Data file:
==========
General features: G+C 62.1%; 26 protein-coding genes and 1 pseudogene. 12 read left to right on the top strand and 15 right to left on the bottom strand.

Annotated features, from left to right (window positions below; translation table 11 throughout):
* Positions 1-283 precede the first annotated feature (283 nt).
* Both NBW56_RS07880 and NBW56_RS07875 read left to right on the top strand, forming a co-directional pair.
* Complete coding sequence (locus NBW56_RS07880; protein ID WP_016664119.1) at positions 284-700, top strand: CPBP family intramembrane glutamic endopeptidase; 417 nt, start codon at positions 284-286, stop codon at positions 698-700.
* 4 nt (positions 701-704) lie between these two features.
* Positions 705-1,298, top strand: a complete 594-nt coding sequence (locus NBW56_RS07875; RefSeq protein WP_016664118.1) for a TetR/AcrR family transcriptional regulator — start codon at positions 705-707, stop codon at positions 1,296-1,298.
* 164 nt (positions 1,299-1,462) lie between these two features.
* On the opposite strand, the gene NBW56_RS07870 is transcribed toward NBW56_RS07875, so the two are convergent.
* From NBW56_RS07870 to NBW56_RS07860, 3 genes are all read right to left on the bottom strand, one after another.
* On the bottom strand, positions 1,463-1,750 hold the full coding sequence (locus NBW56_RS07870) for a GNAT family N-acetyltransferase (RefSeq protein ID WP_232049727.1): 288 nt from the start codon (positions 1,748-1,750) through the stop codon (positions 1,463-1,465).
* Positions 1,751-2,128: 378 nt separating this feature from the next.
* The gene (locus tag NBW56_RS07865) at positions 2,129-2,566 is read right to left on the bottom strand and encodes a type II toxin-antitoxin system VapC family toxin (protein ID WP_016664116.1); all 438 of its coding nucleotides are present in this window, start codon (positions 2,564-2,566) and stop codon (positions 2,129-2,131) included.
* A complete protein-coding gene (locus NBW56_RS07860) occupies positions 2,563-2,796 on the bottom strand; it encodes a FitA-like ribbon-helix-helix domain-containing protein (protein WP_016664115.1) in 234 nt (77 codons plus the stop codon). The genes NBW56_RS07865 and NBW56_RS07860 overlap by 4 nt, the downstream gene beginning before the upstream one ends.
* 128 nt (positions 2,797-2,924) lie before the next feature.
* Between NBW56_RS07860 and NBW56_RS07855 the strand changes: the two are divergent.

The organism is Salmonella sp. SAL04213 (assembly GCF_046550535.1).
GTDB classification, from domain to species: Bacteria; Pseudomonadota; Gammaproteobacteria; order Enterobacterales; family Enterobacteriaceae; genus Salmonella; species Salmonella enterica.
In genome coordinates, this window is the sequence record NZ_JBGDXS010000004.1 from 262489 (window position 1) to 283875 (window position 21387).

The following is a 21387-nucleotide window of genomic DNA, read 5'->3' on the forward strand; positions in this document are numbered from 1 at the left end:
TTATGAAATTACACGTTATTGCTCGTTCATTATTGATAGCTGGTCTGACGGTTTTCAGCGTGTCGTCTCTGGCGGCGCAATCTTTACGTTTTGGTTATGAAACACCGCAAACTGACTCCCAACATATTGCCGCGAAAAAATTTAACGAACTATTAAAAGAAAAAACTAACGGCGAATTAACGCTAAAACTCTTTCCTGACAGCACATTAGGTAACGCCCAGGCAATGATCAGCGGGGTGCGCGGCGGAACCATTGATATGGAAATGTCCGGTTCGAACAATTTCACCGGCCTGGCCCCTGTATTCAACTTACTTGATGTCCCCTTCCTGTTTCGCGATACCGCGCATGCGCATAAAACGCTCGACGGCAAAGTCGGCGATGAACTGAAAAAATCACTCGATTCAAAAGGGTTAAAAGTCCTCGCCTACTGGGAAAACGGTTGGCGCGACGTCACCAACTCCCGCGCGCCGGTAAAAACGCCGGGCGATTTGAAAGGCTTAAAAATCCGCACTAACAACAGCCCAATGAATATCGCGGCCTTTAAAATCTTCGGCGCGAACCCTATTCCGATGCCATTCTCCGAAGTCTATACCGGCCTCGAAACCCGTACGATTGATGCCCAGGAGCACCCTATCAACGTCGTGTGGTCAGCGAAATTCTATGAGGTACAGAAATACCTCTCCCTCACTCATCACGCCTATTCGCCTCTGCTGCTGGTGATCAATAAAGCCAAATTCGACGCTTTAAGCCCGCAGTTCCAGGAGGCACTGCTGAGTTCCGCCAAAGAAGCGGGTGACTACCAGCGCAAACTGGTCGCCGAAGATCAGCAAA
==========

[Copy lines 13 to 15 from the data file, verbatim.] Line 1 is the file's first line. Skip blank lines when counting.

* The gene (locus tag NBW56_RS07865) at positions 2,129-2,566 is read right to left on the bottom strand and encodes a type II toxin-antitoxin system VapC family toxin (protein ID WP_016664116.1); all 438 of its coding nucleotides are present in this window, start codon (positions 2,564-2,566) and stop codon (positions 2,129-2,131) included.
* A complete protein-coding gene (locus NBW56_RS07860) occupies positions 2,563-2,796 on the bottom strand; it encodes a FitA-like ribbon-helix-helix domain-containing protein (protein WP_016664115.1) in 234 nt (77 codons plus the stop codon). The genes NBW56_RS07865 and NBW56_RS07860 overlap by 4 nt, the downstream gene beginning before the upstream one ends.
* 128 nt (positions 2,797-2,924) lie before the next feature.